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Cristina Garcia Caballero, Burke Lieppman, Petr Y Baranov, Rocio Herrero-Vanrell, Michael Young; The expression of neurotrophic factors in the rhodopsin knockout mouse model of retinal degeneration: a time course study.. Invest. Ophthalmol. Vis. Sci. 2015;56(7 ):3621.
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© ARVO (1962-2015); The Authors (2016-present)
The delivery of neurotrophic factors through a variety of techniques can provide neuroprotection in retinal degenerative diseases. In designing neuroprotective strategies, knowledge of endogenous production of these factors by the retina may prove to be instructive. We therefore studied the time course of neurotrophic factors expression in an animal model of retinal degeneration, the rhodopsin knockout mouse (rho -/-). Specifically, we focused on glial-derived neurotrophic factor (GDNF), brain-derived neurotrophic factor (BDNF), and ciliary neurotrophic factor (CNTF), important molecules in the development and plasticity of the vertebrate visual system.
We investigated the expression of GDNF, BDNF, CNTF in rho-/- mice. C57BL/6J mice were used as controls. Total RNA and protein were isolated from the retina of 3, 6, 9, 12, 20, 42, 54, 60, 70 and 100 weeks old rho-/- mice and from the retina of 3, 6, 9, 22 weeks old C57/Bl6 mice (5 mice per age group). mRNA expression was evaluated using qPCR, and protein by western blot (WB).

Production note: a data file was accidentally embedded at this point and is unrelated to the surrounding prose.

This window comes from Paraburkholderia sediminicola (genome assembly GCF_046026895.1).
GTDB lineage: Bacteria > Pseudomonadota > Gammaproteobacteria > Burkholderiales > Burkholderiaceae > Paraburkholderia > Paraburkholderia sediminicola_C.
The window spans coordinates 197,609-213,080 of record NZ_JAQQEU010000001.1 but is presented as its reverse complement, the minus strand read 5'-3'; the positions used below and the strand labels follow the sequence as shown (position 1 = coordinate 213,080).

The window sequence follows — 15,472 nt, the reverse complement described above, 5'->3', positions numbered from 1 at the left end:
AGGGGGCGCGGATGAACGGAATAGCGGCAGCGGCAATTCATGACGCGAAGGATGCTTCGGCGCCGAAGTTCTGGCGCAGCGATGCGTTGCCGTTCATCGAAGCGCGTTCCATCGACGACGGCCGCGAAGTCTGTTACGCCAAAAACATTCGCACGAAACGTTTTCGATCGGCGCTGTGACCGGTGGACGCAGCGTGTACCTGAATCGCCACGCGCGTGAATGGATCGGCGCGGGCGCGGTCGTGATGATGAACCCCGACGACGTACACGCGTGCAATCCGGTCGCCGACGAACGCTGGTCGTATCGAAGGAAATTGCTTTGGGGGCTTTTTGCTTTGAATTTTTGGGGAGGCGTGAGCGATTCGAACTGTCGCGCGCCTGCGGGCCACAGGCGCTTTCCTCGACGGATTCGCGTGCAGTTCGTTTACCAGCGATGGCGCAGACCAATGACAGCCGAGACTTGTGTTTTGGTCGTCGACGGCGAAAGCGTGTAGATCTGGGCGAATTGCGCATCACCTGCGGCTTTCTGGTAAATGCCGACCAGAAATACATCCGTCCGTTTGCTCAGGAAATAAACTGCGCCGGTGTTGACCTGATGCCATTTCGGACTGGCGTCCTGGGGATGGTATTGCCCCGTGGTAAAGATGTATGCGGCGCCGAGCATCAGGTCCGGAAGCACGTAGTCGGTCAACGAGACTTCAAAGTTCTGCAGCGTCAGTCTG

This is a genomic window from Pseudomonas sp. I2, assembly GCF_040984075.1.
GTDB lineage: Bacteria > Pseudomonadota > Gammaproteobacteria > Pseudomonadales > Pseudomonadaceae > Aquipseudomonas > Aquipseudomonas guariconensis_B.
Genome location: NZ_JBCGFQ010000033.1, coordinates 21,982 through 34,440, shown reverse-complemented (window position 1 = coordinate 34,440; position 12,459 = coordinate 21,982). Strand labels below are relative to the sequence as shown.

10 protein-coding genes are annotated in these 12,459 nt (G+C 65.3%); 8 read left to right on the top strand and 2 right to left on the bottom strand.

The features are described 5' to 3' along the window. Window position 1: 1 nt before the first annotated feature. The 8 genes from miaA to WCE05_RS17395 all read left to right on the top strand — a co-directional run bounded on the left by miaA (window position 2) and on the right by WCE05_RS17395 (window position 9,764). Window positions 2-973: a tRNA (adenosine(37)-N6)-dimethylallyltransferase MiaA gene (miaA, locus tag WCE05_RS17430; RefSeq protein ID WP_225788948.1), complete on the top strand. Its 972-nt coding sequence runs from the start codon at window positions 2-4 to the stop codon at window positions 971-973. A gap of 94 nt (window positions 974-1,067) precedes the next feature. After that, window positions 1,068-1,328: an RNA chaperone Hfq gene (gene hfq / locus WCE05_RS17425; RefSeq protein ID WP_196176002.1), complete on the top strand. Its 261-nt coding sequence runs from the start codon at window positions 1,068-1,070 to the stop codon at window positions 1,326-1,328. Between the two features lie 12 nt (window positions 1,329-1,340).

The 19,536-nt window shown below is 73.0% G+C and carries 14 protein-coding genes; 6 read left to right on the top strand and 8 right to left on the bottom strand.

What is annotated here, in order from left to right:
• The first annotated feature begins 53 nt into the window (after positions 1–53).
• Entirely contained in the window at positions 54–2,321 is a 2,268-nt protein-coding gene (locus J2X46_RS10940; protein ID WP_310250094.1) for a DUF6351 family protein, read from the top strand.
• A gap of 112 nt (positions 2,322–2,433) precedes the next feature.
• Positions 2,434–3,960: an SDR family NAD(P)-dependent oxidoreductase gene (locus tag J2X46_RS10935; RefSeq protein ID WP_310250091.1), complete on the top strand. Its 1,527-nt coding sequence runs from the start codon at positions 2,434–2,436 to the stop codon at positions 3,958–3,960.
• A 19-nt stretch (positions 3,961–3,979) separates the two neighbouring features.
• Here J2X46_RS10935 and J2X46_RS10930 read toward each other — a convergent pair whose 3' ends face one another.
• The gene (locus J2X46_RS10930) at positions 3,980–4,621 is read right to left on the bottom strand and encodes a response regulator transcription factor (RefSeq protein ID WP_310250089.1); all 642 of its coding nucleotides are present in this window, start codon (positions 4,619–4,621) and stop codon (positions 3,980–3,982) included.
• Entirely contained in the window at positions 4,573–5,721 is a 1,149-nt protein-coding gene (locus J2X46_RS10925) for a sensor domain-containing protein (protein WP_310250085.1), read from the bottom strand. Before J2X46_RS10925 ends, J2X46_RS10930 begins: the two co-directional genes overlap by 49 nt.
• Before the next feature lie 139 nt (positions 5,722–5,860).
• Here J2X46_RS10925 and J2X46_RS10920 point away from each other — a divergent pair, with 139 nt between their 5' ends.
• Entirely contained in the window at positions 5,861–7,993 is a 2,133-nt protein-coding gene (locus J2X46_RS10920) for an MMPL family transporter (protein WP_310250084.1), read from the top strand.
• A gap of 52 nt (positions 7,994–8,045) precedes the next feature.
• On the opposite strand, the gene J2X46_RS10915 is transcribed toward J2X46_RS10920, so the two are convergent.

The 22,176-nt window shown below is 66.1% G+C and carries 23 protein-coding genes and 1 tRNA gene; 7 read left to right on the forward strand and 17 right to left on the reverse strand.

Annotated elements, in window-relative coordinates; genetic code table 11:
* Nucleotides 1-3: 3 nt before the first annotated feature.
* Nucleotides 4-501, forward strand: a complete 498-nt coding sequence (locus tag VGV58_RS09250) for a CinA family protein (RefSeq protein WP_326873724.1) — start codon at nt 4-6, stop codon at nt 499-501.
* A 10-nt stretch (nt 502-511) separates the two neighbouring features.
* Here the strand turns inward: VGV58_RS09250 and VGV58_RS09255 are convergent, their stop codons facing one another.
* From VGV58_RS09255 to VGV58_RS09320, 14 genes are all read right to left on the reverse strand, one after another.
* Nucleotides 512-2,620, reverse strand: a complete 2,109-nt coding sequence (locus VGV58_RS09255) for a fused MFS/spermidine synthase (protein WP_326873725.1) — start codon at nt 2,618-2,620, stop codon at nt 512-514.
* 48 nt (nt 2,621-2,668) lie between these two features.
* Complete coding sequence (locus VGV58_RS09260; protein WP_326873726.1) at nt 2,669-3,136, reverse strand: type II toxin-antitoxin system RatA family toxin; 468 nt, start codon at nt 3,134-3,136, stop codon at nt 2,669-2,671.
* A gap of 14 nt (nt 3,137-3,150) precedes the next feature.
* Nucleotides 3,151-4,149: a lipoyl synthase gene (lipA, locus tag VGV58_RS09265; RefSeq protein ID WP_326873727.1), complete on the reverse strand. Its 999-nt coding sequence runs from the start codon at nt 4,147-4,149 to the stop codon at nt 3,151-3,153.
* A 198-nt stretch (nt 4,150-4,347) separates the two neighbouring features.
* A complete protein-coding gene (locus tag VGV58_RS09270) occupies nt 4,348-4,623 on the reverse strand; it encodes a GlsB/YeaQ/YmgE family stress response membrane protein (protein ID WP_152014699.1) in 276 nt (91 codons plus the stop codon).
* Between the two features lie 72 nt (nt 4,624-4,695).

The expression of GDNF, CNTF and BDNF on mRNA and protein levels in C57BL/6J mice did not change with age. However, there was significant variation in growth factor expression during the time course of degeneration in rho -/- mice: up to week 9, the mRNA levels of these factors remained similar to C57/Bl6. After 12 weeks of age the expression of all three of these neurotrophic factors on mRNA level dramatically increased, peaked at 42 weeks of age, and then declined. WB analysis shows similar pattern for BDNF and CNTF proteins expression. Interestingly, the protein level of GDNF was different: it remained lower compared to controls through the duration of the study and we observed a significant decrease during 12 to 60 weeks of age.
We hypothesize that the upregulation of growth factor expression during active retinal degeneration may be due to an injury response. The decreased expression seen late in the degenerative process may reflect the fact that a major source of photoreceptors are lost. It would be of interest to determine the relative contribution of these and other cell types (e.g. Muller glia, RPE, astrocytes) to growth factor expression. The change in expression of neurotrophic factors suggest that these factors play an important role in the pathogenesis of retinal degeneration in rho-/- mice.
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